Find out from four experts how blockchain technology is likely to change the way scientists work. Some focus on the impact of blockchain-based cryptocurrencies in the financing of research while others analyse the way blockchain can improve the quality of the research itself by increasing its reproducibility. Clearly, blockchain has so many potential applications that we are only just opening the door to its many potential disruptions in professional research circles.
There are so many innovations waiting to serve scientists that it is quite incredible they have not been adopted sooner. In this insightful opinion piece, Simon Bungers, co-founder of labfolder, an electronic laboratory notebook for researchers, outlines his vision on how scientists’ lives will be transformed by wider adoption of solutions supported by artificial intelligence and the emergence of the likes of blockchain-based solutions to gain greater data reproducibility.
‘How democratic should science be?’ was the question that opened the first Scientists Dating Forum public event. In the evening of the 26th October, around 30 people meet in Flatherty’s Irish Pub (Barcelona) to discuss the participation of society in science while having a beer.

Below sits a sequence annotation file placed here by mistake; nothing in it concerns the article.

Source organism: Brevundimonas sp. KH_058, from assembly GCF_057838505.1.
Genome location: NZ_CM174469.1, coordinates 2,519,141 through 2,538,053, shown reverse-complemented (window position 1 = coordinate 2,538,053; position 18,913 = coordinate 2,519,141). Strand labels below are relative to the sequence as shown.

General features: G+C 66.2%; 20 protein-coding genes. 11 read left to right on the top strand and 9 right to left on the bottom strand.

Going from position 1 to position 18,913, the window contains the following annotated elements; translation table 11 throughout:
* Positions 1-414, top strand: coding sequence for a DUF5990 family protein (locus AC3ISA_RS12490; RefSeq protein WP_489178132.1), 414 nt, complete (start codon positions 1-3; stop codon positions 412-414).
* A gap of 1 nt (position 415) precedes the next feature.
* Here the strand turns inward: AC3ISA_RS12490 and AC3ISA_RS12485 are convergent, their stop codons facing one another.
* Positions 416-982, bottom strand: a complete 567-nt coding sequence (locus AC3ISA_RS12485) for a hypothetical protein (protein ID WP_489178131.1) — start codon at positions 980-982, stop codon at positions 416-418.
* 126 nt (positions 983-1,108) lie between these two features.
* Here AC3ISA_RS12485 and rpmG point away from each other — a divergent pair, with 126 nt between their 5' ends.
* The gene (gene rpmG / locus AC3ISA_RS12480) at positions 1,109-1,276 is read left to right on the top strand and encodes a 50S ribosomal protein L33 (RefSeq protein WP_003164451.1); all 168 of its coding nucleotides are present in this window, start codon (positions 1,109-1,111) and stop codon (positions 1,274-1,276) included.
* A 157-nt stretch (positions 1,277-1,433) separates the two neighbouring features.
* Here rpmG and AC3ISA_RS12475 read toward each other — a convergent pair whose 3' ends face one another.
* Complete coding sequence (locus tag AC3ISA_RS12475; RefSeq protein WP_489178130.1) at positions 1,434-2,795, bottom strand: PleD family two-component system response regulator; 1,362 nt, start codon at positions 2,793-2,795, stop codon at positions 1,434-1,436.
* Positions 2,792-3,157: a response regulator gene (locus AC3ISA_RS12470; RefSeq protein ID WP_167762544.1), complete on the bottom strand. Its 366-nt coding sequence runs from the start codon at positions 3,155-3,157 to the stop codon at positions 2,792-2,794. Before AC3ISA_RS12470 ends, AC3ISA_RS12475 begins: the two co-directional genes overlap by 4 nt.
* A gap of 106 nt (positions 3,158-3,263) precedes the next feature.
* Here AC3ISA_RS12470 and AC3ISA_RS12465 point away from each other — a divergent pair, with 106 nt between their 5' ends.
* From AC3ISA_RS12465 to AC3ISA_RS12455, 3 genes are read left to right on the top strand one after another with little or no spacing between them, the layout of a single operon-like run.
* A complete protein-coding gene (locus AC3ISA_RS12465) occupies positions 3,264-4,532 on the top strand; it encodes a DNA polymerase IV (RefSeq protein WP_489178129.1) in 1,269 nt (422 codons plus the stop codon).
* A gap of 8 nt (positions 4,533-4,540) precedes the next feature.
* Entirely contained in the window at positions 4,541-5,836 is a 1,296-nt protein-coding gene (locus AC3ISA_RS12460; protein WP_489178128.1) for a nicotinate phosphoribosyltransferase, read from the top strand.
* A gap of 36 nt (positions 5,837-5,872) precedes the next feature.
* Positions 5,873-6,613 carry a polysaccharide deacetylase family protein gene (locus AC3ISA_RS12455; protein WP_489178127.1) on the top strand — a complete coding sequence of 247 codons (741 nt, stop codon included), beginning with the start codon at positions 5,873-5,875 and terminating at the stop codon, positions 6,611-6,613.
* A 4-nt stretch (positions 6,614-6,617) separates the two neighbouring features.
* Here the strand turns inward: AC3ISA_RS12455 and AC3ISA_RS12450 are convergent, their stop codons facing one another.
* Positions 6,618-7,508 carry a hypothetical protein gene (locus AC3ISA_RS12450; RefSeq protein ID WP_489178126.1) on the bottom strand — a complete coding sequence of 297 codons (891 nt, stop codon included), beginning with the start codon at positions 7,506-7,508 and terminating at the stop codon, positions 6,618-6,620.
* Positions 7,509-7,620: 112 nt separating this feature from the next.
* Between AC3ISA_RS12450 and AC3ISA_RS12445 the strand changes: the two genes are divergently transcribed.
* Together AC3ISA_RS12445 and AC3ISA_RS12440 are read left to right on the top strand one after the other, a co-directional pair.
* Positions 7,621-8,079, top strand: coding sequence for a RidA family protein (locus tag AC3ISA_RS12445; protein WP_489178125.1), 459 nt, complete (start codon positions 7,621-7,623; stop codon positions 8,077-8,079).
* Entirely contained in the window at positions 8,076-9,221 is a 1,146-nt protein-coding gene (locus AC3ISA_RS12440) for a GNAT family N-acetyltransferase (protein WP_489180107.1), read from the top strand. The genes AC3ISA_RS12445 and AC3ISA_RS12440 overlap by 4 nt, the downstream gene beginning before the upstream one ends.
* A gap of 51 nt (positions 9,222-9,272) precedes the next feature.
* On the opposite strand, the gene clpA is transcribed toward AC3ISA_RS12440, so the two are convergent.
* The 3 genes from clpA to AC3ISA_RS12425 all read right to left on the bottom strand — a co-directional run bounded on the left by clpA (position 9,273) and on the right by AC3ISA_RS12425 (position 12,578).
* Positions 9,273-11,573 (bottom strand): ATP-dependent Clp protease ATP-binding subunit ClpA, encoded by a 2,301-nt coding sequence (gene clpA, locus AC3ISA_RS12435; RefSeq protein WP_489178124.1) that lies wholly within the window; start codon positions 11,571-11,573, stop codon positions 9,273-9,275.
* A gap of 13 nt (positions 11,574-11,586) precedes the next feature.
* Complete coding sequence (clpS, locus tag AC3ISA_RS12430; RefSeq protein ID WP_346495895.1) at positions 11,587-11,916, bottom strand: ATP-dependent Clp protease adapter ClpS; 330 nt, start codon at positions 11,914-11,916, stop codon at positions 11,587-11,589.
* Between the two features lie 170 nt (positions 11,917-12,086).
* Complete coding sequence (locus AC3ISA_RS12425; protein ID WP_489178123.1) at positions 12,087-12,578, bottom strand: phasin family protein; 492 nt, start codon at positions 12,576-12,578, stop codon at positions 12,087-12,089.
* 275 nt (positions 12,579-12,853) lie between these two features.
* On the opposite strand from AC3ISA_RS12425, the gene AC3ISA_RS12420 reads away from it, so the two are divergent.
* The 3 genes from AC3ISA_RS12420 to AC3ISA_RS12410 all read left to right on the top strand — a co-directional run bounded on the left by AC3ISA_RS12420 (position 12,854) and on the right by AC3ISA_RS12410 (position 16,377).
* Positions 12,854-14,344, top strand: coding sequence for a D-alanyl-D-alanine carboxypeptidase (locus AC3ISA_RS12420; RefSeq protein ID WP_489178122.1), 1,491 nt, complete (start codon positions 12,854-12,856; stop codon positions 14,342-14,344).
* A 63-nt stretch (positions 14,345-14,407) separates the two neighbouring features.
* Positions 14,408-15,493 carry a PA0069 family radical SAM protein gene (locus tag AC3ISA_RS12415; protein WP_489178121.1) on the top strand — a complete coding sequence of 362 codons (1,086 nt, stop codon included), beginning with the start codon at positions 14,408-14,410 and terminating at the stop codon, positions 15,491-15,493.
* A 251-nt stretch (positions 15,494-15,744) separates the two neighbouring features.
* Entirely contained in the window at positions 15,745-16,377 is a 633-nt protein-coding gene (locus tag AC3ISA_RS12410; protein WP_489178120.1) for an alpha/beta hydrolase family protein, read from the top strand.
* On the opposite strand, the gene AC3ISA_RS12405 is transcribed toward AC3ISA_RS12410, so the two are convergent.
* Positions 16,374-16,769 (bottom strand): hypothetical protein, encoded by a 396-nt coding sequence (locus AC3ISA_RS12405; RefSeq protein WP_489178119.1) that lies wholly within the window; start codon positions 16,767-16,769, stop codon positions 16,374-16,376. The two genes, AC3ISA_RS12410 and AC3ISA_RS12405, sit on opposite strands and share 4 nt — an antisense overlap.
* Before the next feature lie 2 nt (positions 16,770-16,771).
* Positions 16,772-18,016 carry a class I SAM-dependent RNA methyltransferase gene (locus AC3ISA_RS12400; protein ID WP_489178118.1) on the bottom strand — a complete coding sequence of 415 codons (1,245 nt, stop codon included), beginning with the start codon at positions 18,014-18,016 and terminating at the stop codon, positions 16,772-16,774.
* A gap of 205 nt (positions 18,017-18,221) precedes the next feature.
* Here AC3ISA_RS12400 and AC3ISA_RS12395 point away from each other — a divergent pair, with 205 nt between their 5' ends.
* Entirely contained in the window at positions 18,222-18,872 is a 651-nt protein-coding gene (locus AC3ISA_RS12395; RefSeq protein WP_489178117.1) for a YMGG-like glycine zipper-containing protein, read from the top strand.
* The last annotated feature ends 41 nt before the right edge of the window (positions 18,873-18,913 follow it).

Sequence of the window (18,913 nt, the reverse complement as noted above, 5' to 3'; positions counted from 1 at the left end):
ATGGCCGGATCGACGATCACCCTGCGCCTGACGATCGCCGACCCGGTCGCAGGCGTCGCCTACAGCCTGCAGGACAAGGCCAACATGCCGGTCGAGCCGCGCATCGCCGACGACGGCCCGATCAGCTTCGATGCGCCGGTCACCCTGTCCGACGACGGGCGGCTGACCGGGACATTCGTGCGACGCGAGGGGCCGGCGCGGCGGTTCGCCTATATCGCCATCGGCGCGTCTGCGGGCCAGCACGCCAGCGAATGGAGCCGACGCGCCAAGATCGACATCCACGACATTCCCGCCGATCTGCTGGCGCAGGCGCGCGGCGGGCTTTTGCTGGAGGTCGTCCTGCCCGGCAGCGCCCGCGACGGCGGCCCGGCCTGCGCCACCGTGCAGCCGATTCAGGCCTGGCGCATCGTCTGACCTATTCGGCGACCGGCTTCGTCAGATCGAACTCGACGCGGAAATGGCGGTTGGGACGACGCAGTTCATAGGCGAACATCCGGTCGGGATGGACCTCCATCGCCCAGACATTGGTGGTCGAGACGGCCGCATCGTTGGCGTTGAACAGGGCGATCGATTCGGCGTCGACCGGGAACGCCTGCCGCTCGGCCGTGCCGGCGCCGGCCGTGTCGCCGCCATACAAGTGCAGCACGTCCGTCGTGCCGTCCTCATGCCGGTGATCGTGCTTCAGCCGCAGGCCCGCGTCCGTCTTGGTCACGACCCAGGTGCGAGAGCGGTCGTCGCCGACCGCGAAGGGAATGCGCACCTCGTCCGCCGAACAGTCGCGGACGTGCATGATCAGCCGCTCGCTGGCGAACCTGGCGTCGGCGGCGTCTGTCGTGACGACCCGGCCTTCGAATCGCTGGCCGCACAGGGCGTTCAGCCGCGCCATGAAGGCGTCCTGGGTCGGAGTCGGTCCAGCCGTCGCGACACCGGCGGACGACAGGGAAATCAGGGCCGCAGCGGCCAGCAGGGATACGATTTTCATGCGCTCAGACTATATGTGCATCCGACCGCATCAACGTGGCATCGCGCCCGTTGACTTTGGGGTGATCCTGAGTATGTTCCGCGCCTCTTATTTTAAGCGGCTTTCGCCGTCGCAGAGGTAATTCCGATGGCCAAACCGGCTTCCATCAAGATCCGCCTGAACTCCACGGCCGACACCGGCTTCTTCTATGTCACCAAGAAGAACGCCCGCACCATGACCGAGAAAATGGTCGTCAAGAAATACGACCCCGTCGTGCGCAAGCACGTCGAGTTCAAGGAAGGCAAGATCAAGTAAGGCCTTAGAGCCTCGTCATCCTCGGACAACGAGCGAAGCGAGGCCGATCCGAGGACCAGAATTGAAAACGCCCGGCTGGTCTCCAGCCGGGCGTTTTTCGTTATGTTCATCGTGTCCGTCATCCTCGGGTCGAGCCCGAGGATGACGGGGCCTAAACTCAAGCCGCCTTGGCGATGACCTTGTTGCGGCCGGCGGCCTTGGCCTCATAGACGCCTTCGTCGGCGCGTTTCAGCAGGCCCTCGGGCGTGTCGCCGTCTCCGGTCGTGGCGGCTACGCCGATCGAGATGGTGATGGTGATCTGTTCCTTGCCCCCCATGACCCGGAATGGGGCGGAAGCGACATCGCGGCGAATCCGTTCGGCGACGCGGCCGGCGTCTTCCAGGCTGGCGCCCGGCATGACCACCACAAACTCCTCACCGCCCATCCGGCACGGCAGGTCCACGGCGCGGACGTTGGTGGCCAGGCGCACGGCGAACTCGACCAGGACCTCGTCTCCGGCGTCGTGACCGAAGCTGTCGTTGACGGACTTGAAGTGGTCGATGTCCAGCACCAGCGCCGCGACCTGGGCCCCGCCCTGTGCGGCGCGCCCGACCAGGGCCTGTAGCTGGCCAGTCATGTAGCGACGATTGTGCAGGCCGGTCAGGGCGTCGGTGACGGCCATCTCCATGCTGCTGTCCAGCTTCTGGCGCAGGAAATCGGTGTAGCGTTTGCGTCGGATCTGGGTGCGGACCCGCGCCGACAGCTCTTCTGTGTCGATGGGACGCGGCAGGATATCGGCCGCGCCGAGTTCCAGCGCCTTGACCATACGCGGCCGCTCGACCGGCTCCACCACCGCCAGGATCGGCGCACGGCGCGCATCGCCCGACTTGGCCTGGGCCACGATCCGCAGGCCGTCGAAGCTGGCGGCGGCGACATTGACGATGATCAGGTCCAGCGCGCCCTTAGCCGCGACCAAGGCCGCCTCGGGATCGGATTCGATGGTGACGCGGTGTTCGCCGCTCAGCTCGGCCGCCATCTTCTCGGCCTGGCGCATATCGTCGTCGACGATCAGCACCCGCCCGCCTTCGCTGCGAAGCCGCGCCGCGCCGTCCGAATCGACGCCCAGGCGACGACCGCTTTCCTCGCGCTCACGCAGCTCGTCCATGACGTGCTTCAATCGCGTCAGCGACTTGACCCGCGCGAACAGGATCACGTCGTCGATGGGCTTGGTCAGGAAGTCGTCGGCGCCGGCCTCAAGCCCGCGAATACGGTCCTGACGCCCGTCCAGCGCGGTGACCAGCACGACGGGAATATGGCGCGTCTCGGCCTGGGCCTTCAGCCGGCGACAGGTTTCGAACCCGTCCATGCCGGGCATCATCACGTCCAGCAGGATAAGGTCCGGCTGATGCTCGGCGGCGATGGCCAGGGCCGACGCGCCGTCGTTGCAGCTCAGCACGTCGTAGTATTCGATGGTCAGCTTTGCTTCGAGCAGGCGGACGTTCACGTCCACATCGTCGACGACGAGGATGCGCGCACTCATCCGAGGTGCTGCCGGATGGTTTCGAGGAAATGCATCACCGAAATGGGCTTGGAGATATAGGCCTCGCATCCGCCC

This post is designed to allow our readers to convert the full issue into a single PDF file, that can be read offline or in print. We are introducing such printer and tablet-ready version of the EuroScientist to respond to the expectations of our readers, who have expressed the need to access the magazine when they are not connected to the internet, so that they can read it at their leisure, while travelling for example. As a participatory magazine, we encourage you, our readers, to provide further feedback so that we can make the magazine more accessible and relevant to you.
A group of school children aged between 8 and 10 years old have had their school science project accepted for publication in an internationally recognised peer-reviewed journal. The paper, which reports novel findings in how bumblebees perceive colour, is published in the Royal Society journal Biology Letters.
To discuss open access, the Scholarly Publishing and Academic Resources Coalition (SPARC) have organised the Open Access Week in October 2010.